I attended a conference this past week. A conference is a three-dimensional, marginally more animated, bizarrely cast version of reading a couple of books. In fact, for the acquisition of actual knowledge and the ability to stop and have a glass of red when you’ve had enough, a book is infinitely better. I have to assume therefore that conference participants have ulterior motives. From my observations, these are the top twelve reasons why people go to conferences.
1. If you’re somebody in your small shrubbery of expertise, that is to say if you’ve written books or edited journals, it gives you the opportunity to be felt. Fans may step up and give you a quick adulation and ask you to pose while their cousin Brenda photographs you together. At the very least they’ll point at you and whisper things about you under their breaths. This is your Paris Hilton fix for the year.
2. It gets you out of the home/office/doghouse for a few days.
3. Even if you have a dodgy personality and/or an awful accent, you still get fifteen minutes with a captive audience to expound on some baffling nonsense that only you know or care about.
4. You get to stay in a hotel which, although it never actually happens, is an environment with huge potential for extra-marital activities.
5. You get coupons for food and beverage which gives you the false impression that it’s all free.
6. You get to mingle and exchange name cards with people you have nothing in common with and overstate your importance.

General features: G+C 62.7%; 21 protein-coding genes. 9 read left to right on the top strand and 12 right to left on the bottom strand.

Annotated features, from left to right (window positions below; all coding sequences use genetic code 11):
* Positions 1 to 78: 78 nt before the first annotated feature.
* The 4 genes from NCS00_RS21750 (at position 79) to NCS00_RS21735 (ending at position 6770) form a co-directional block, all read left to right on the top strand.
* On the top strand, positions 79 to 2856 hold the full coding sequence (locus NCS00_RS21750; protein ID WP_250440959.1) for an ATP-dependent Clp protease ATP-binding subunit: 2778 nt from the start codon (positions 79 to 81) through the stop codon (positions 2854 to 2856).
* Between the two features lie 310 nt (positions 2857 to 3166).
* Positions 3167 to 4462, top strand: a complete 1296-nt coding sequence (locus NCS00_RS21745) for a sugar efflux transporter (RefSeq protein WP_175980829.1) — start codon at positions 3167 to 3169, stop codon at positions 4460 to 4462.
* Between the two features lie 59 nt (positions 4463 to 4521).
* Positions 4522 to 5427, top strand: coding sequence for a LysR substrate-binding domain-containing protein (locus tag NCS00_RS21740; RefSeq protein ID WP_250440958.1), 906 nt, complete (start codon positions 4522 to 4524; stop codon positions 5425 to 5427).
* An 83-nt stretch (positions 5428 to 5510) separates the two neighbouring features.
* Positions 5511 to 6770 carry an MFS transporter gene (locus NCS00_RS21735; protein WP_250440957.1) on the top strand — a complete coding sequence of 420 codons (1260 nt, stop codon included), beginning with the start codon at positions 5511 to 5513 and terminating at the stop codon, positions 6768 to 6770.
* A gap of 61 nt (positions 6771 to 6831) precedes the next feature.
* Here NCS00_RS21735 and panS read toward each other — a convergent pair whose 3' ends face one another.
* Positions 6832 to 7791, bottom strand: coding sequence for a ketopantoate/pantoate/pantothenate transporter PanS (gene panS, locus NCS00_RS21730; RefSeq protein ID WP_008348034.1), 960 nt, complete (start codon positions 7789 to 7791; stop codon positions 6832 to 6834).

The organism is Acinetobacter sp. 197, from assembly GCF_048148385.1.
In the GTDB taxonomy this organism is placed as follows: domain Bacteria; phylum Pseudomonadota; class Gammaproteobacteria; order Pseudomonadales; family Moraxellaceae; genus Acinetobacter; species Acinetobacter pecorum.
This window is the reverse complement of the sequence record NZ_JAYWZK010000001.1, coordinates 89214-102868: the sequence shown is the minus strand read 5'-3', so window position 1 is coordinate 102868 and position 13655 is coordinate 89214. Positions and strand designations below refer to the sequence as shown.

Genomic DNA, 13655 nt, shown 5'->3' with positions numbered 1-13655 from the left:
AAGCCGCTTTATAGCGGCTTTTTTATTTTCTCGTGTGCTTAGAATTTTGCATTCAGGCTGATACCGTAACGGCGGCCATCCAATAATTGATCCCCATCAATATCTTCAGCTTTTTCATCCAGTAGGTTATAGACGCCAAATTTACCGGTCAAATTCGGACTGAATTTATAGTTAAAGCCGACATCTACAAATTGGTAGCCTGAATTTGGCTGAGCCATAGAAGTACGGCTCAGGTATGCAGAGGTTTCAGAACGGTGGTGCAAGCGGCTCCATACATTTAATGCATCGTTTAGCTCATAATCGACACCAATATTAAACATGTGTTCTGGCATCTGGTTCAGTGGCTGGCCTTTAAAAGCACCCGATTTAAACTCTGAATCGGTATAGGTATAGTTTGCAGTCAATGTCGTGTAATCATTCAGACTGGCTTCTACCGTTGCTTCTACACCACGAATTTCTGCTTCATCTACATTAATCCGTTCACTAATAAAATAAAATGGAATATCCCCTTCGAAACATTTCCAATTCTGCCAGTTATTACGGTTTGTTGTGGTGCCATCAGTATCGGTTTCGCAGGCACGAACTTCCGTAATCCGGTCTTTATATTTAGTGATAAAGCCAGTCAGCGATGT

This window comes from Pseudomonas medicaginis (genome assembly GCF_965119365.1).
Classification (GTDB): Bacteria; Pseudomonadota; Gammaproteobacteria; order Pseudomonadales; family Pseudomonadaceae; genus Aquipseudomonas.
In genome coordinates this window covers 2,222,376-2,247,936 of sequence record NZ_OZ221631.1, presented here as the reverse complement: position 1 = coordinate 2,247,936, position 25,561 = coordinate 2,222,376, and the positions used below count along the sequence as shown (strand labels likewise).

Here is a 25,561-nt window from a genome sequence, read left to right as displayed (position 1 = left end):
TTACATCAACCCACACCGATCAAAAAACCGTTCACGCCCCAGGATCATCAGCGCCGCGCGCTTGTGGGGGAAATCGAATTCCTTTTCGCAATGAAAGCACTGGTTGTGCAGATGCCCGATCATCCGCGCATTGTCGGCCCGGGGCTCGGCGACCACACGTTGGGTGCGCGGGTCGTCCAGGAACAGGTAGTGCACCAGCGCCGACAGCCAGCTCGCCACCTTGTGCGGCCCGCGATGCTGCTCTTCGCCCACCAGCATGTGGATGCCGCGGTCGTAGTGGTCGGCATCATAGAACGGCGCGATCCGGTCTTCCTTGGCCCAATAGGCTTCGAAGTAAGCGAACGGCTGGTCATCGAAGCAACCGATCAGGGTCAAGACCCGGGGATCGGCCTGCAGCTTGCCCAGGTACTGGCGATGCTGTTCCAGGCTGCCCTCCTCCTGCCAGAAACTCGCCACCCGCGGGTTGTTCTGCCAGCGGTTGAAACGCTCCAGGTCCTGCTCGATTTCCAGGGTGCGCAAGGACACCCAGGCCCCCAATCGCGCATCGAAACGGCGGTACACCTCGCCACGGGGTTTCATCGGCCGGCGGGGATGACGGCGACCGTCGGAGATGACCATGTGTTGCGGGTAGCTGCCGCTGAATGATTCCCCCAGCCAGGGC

7. You receive an actual printed invitation to an opening reception which makes you feel special despite the fact that everyone got the same invitation. Once there, you realize that all the drinks on the tray are non-alcoholic but by then the doors are locked and you have to sit through two hours of ‘humorous’ speeches and ‘entertainments’ that you could only really enjoy if the coke and fizzy orange contained hard liquor.
8. You get to listen to a ‘keynote’ address. Keynote is Latvian for excruciating. The keynote is just like any other long boring speech but it’s given by a shrubbery celebrity. The success of this event is assessed by exactly how many people fall asleep despite this being the first day and everyone being still fresh and excited. Even though, in all honesty, nobody has understood the keynote address, they all refer to it during the week as if it were a late-discovered Dead Sea monologue.
9. You get a conference goody bag which contains tourism leaflets, inedible boiled sweets, insurance offers, invitations to things you really don’t want to go to, an out-of-date conference program that you have to go through by hand and change, a book they couldn’t sell, something made/molded/crafted or dug up in or around the town where the conference is held, and a pen with just enough ink in it to fill half of one of the twenty sheets of blank paper with a bank logo in the bottom corner.
10. You get to stand up at the end of a paper, grab a live microphone and speak about something totally unconnected to the topic. This is called karaoke for failed academics.
11. You have the unique opportunity to sample Antarctic conditions without forking out on a plane ticket to Faz. Like loudspeakers, air-conditioners in Thailand do have control buttons that contain a range of settings. But, ‘If you’ve got it, Max it’ (contemporary Thai saying)
12. You get to go home. This is my personal favourite. There you can open a couple of books and find out what it was really all about.
As a one-time educator, I have attended numerous conferences. I was told that the perfect conference is one that leaves you asking questions at the end of it. That’s good to know because I always have a question after a conference. Why do I continue to attend the bloody things?